Heavy rains put an end to the fun in Nevada’s Burning Man festival leaving tens of thousands of attendees in Black Rock City stranded with one person dead so far as authorities have launched probe to determine the cause of death.
Authorities in the area have closed the Road gates in and out of the Black Rock City venue, however, some people trudged on foot for hours to reach the nearest road and hitch a lift out.
Videos on social media show “burners” struggling across the wet grey-brown site, with some using trash bags as boots while others were stuck in the thick mud.
The events at the Burning Man festival were called off after the devastation followed by the rains.
“It was an incredibly harrowing six-mile [10 kilometre] hike at midnight through heavy and slippery mud, but I got safely out,” lawyer Neal Katyal said on social media.
“It is very slippery and the mud is like cement and sticks to your boots. No one should try this unless in good shape and part of a group. These are dangerous conditions to hike and will likely get worse.”
Festival crowds were asked to shelter in place and conserve food and water after the heavy rains started Friday night, with more downpours forecast for Sunday.
“You can’t really walk or drive,” a young woman circus performer, said on TikTok. Internet service was either not available or patchy, she said.
“My boots are five inches, and the mud became five inches so I was kind of on stilts,” Lee said, adding people were being told they may be stuck until Tuesday.
“We have enough tuna for a week so we’re OK.”
Difficult conditions at Burning Man
A video posted on social media showed comedian Chris Rock hitching a ride in the back of a pickup truck after managing to leave.
Pershing County Sheriff’s Sargent Nathan Carmichael told CNN the conditions are difficult.
The muck “seems to stick to people, stick to tires (and) makes it very, very difficult to move vehicles around,” he said, adding that most RV motorhomes were stranded.
Organizers urged festivalgoers to “conserve food, water and fuel, and shelter in a warm, safe space,” saying the “playa” — the huge open-air esplanade where the event unfolds — was impassable.
“Look out for your neighbours, introduce yourself,” they added.
One attendee, known on the playa only as Dr T, told AFP he is planning to “just go with the flow, meet people and make the best out of this difficult situation.”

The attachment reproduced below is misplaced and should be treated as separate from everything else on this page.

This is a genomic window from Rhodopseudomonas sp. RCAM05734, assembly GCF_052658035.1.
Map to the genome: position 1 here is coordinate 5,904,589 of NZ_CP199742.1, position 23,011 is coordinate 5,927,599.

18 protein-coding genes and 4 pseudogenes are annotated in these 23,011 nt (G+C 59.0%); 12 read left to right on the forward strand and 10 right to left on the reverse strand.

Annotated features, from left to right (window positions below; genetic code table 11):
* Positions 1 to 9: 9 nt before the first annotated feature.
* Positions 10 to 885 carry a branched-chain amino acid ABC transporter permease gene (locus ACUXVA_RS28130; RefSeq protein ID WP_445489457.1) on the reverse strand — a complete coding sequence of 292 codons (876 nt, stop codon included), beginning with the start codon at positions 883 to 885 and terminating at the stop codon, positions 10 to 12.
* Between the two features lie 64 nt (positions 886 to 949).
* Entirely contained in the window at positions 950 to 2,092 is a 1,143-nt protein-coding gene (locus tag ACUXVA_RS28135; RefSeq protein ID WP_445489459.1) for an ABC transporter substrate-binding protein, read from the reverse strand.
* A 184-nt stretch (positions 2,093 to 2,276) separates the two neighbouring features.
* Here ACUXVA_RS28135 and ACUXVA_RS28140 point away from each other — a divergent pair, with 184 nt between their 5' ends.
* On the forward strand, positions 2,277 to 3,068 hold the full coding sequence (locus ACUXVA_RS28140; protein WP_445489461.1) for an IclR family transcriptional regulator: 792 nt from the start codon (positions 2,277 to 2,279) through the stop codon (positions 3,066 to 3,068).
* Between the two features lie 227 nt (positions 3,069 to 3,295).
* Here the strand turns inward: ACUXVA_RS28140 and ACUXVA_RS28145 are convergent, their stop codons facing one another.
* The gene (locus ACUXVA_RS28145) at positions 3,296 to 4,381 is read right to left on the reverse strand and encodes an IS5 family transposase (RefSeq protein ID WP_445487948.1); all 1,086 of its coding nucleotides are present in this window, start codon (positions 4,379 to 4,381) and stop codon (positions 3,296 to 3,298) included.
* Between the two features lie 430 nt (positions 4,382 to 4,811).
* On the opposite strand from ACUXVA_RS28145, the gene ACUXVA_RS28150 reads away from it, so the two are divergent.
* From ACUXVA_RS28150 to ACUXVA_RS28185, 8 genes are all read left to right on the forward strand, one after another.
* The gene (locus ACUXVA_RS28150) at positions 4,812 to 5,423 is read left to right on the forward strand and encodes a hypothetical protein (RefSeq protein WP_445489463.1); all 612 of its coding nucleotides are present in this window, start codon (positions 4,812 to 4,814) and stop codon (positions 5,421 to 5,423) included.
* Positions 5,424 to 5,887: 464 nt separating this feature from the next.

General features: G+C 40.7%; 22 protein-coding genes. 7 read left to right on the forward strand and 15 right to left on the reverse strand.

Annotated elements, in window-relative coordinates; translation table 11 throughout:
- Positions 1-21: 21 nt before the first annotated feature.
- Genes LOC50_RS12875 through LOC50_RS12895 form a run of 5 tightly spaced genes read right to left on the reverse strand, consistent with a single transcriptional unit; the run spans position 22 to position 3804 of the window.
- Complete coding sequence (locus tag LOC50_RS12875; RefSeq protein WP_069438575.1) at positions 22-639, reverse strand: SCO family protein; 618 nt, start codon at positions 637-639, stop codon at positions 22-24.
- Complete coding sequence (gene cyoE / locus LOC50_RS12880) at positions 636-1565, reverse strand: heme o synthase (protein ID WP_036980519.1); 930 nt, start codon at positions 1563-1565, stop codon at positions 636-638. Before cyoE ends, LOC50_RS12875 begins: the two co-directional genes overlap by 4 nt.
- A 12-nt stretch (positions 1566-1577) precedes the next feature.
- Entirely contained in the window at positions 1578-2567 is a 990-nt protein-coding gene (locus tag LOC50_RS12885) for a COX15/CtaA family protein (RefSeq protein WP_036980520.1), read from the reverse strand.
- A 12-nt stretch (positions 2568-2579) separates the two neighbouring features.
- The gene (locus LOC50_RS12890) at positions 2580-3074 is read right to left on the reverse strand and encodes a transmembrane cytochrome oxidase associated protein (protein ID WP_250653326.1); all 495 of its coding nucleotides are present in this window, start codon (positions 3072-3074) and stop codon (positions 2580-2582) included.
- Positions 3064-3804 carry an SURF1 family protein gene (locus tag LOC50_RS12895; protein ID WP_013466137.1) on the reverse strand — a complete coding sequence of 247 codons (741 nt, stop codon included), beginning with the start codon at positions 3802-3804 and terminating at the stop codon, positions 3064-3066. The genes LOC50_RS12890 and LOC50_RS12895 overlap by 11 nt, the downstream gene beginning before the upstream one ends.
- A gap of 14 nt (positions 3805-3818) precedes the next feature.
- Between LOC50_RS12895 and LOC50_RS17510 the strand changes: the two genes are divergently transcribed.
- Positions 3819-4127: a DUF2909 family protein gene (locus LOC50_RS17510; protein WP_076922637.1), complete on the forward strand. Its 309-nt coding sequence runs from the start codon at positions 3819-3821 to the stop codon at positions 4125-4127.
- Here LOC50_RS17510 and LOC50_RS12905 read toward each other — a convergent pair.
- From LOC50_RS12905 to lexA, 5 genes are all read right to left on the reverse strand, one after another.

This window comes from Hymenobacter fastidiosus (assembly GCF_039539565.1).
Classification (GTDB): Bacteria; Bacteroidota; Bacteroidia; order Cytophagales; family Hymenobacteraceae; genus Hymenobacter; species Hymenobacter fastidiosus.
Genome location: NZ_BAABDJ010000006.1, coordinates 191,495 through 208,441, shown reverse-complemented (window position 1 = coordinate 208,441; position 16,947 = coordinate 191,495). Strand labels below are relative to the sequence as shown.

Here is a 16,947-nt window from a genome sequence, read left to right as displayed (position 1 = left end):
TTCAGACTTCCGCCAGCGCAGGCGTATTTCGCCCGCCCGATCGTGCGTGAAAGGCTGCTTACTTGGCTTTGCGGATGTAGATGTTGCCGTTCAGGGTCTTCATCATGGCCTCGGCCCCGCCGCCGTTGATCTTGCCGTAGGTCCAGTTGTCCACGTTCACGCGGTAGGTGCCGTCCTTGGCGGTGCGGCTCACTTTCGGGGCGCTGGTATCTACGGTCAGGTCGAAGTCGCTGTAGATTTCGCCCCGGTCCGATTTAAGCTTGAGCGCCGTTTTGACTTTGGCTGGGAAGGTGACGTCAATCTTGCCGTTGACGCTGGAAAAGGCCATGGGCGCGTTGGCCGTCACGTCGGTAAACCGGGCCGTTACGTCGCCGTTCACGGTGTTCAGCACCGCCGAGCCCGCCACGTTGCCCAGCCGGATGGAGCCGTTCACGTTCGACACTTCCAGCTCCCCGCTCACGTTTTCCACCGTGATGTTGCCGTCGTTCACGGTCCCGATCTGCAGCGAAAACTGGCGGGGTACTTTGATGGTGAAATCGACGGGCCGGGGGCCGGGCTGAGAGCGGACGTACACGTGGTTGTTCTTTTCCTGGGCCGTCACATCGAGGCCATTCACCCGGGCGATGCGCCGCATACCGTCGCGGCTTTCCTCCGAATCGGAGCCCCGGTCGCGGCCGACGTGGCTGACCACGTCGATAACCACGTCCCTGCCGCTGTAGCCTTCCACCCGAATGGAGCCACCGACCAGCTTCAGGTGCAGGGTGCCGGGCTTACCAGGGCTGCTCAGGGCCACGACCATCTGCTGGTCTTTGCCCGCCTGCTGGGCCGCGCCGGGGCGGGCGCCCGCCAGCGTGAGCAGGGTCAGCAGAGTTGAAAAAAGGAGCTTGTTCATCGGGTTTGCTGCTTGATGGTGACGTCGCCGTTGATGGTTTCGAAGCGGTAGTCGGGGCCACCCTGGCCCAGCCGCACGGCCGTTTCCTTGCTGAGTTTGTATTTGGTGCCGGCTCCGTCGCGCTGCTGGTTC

The California surgeon said he was worried about missing patient appointments Tuesday, but that there was “nothing I can do about it right now.”
“We have water, and we have hope and we take people [into] our camp when they need” it, he added.
Organisers announced the event’s finale attraction — burning a structure known as “the Man” — was set to go ahead Sunday night, “weather permitting.”
The festival was scheduled to conclude on Monday.
Survival guide for Burning Man festival
The organisers warned only some four-wheel drive vehicles with all-terrain tires were able to move.
“Anything less than that will get stuck. It will hamper exodus if we have cars stuck on roads in our camping areas, or on the Gate Road out of the city,” they said on a “2023 Wet Playa Survival Guide” special webpage.
If necessary, they said it was possible to walk to the nearest road, where buses would be provided to take people to Reno.
Mobile cellphone trailers were being deployed and the site’s wireless internet was opened for public access.
“We have done table-top drills for events like this. We are engaged full-time on all aspects of safety,” organisers said.
According to a White House official, President Joe Biden had been briefed on the situation in the desert.
“Event attendees should listen to state and local officials and event organisers,” the official said, adding that the administration was in touch with local authorities.
Last year, the festival contended with an intense heat wave and strong winds.
Launched in 1986 in San Francisco, Burning Man aims to be an undefinable event, somewhere between a celebration of counterculture and a spiritual retreat.
The festival culminates each year with the ceremonial burning of a 40-foot (12-meter) effigy.
It has been held since the 1990s in the Black Rock Desert, a protected area in northwest Nevada, which the organisers are committed to preserving.